Review: ‘Me & Mrs. Jones’

"Me & Mrs. Jones" is a mix of romantic comedy and boss-from-hell shenanigans that's more surface than substance but adds up to decent light entertainment nonetheless. Pic could use a tad more editorial tightening for a modestly viable commercial future in broadcast and cassette sales.

Slick Oakland-shot digital indie “Me & Mrs. Jones” is a mix of romantic comedy and boss-from-hell shenanigans that’s more surface than substance but adds up to decent light entertainment nonetheless. Pic could use a tad more editorial tightening for a modestly viable commercial future in broadcast and cassette sales. African-American fest/tube programmers should take a look.

Fresh-faced, hard-bodied art school grad Tracy (Brian White) nabs a graphics design post at driven entrepreneur Mayellen Jones’ (Wandachristine) fast-rising Internet dating business — though the way she rakes eyes over his fine young self suggests there’s more than one “talent” he’s expected to exercise. Tracy finds himself hoisted up the corporate ladder while called upon to service Mrs. J. 24/7. Discomfort increases with the arrival of Janet Jacksonesque Desiree (Kim Fields). Needless to say, the boss lady does not suffer competition gladly. When this conflict turns serious, glib script offers too little support. Scenes and character actions are undermotivated, and one major comedy-relief support role grates. Still, tyro helmer Edward La Borde Jr. maintains an airy escapist mood via glam locations, vibrant design contribs and best-dressed sexy leads. Titular 1972 Billy Paul soul staple never turns up.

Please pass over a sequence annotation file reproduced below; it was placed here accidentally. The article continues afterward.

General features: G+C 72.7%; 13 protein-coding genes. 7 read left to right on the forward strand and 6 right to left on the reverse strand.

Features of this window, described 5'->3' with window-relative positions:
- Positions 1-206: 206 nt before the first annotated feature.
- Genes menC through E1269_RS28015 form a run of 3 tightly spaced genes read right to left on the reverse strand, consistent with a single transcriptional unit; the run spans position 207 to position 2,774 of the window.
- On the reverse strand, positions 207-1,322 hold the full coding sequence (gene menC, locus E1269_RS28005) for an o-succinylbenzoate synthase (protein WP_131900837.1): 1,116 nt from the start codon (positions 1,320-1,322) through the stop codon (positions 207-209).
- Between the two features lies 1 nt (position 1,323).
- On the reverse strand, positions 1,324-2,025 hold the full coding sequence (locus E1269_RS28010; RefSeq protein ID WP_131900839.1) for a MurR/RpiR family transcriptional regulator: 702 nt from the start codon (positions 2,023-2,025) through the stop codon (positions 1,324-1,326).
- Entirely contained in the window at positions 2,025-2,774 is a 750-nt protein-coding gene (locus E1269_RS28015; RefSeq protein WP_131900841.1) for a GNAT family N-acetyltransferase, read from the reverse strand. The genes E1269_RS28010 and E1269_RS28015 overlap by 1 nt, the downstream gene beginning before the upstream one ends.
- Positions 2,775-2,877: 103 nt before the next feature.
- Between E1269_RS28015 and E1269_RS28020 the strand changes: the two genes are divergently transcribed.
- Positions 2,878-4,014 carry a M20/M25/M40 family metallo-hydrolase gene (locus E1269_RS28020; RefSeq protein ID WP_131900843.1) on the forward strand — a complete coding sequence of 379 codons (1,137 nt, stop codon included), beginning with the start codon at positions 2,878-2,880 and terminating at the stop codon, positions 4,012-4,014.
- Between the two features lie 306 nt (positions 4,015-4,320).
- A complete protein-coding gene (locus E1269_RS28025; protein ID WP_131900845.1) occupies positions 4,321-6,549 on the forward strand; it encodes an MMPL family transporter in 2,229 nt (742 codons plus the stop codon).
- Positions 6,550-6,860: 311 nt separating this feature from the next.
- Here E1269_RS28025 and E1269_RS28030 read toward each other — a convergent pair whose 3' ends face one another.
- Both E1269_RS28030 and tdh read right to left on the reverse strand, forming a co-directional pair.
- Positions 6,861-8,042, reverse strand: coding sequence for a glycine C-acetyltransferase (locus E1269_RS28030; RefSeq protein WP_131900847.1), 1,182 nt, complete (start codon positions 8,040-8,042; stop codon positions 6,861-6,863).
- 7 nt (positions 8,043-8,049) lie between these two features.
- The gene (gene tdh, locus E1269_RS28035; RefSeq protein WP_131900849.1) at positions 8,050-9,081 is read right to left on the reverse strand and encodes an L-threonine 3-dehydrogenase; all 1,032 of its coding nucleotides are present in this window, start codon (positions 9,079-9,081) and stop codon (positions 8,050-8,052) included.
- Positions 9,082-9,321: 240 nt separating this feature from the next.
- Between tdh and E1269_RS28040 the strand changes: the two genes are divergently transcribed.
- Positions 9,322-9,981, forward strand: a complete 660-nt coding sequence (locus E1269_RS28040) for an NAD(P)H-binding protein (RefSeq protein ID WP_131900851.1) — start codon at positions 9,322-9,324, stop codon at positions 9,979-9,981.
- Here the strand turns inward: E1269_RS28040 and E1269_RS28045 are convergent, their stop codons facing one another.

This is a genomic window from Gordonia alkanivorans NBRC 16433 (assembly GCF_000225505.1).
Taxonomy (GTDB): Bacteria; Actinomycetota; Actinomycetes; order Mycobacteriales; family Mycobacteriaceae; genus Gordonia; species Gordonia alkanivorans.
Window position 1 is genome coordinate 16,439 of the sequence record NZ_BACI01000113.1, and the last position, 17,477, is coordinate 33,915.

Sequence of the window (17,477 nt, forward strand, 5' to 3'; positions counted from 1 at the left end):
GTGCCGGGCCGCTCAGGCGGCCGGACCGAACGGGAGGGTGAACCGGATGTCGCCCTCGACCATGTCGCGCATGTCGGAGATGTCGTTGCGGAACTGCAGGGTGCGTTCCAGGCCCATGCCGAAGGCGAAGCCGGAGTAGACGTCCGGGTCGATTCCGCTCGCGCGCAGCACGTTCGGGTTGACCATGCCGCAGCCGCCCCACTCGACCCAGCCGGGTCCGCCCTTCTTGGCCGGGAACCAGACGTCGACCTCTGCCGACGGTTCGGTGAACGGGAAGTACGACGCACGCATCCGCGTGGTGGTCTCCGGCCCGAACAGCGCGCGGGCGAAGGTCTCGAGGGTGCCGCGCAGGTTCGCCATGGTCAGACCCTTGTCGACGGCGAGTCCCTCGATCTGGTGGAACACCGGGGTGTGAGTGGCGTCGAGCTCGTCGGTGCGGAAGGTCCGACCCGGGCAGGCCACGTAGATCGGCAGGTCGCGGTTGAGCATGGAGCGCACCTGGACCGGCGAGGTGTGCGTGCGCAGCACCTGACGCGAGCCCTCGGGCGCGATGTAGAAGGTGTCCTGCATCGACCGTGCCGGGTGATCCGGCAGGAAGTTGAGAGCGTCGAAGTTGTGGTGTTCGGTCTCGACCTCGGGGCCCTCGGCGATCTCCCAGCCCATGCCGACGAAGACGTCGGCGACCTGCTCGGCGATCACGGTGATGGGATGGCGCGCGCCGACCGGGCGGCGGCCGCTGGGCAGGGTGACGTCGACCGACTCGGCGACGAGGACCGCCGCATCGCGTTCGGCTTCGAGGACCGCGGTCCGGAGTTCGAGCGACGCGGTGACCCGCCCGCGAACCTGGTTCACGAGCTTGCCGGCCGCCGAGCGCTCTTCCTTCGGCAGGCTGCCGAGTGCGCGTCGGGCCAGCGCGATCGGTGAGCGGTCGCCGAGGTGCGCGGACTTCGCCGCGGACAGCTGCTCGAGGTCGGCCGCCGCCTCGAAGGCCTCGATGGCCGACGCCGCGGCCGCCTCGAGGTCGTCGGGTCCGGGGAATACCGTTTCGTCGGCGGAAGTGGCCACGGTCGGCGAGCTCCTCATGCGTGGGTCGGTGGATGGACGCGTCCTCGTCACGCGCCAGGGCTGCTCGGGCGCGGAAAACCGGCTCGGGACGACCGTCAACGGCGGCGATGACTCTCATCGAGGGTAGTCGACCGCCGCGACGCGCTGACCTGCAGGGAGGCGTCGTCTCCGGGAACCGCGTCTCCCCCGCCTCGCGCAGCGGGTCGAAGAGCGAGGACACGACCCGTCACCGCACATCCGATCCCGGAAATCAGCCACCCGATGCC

Me & Mrs. Jones

Production

A Grass Roots Entertainment presentation of an Afro Flicks production. Produced by Edward La Borde Jr. Executive producer, D'Wayne Wiggins. Directed by Edward La Borde Jr. Screenplay, Allen White, story by White, La Borde Jr.

Crew

Camera (color, HD), Andre de Castillo; editor, Christa Collins; music, D'Wayne Wiggins; production designer, Mulan Chan. Reviewed at Cinequest Film Festival, San Jose, Feb. 23, 2002. (Also in Pan African Film Festival.) Running time: 99 MIN.

With

Wandachristine, Brian White, Kim Fields, Melvin Payne, Victor Williams, Michael Sommers, Carey DiPietro.
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